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Tax cuts for mothers - interesting idea. It would be more appealing to me personally if it were a tax cut for custodial parents, rather than sex-specific. As a stepmother, I do perform various functions that are traditionally a mom’s, and it does (mildly) affect my work life and especially my ability to move for a job. This is even more true for my husband. The idea that our household would pay full freight while the kids’ other household took a tax cut would have me writing angry letters to my legislators.

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I was thinking about the discussion on ideal age for marriage and children as I listened to this. I married in my mid-20s and was divorced within two years - I had hoped to remarry reasonably quickly and have children reasonably quickly after that, but ultimately didn’t remarry until I was 39. I had a lot of longtime single friends in my 30s, and I will say that it feels like there’s a widespread belief that women have perfectly good marital options on the table but choose not to settle down because they’re looking for someone perfect, have standards that are too high, etc. Even setting aside my own life, I didn’t have a lot of single friends who were turning away from great guys who were eager to get married in search of someone better. What I saw much more frequently is that my female friends (and I) struggled to find men with whom we shared values and could form a real connection. What I think this speaks to is that the modern post-college mating market is not aligned to female preferences, priorities, and typical female modes of sexual and romantic connection. Most women I know are oriented to find real connection and compatibility with men that they have met and gotten to know outside of a pure dating context, and sexual attraction often follows getting to know a man, instead of coming immediately. But app-based dating is context-free: you are meeting solely for the purpose of determining if you have potential sexual and romantic interest in each other. It’s the difference between meeting a guy in, say, running club and becoming friendly while attraction/interest develops vs. meeting him via an app and, within two hours of your first face to face meeting facing the question of whether you’re willing to be physically intimate and if so to what degree (from a kiss goodnight to full-on sex). That just wasn’t a model that worked for many women that I knew, but it is completely dominant now - and even if you are working hard to meet men outside of that context, it can be a struggle since many of the activities that interest women (church, community volunteering, etc.) don’t draw a lot of single men. So even women with pretty realistic standards and expectations for a relationship could take a long time to find a partner.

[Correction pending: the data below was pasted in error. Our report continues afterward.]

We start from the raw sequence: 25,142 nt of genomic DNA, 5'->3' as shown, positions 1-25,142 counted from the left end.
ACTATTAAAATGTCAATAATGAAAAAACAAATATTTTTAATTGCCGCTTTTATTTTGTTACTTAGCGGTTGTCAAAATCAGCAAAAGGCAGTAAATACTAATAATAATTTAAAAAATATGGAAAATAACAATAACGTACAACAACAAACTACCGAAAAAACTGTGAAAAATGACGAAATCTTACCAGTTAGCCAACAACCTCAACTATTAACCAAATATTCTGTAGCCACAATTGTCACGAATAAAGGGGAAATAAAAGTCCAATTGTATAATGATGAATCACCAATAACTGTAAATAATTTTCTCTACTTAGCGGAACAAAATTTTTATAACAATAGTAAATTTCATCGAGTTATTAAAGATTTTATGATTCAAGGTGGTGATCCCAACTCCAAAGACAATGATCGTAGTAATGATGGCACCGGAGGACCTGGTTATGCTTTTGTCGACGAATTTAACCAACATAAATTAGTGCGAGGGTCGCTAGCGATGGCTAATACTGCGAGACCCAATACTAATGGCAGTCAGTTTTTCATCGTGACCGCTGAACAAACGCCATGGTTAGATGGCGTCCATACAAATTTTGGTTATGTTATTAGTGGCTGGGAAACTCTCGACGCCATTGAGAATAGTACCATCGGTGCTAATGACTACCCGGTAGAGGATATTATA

I suspect this is also the case for men who are lower on sociosexuality, more introverted, or more shy, btw, but I don’t really know. My now-husband is extremely introverted and was a single dad when we got together, and his personality and priorities also didn’t mesh well with app-based dating (we were ex-colleagues).

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Large portions of the world are in the process of killing each other, do not pay heed to those asking for fairness. Fight to have your families and your happy lives with confidence that the responsible parties will rise the tide for all. Mothers should be paid a salary. Their husbands should be required to pay them. That is essentially the religious mode of living. However, explicit taxable or tax-exempt pay does allow for monetary freedom, which has the potential to decrease the number of abusive situations. In all earnestness, is it true that men prefer variety? It would seem to me that women would be interested in as many options as possible to produce strong children. If their husband cannot father the necessary kids they would sensibly look around for a donor. Obviously that is socially verboten to mention. I may also be atypical. I think society works to convince men, through media and other venues, that they prefer variety, so social mores can be excused should the need for capable children be required.

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Great episode!

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founding

100% agree on education and fertility. Academia is one of the worst career paths for motherhood because you can’t even relax after a terminal degree. I know several women who got a PhD and then decided to delay kids until after *tenure* which means you’re in your mid-to-late 30s if everything goes right.

I quit after my postdoc, and I know I wouldn’t have my family if I had stayed.

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founding

Fantastic episode

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This was a great episode. In 2015, Claire was willing to publish many of us on topics we couldn’t address in academic journals. I’ll always be grateful to her for this. Also appreciated your policy proposals for boosting family and fertility!

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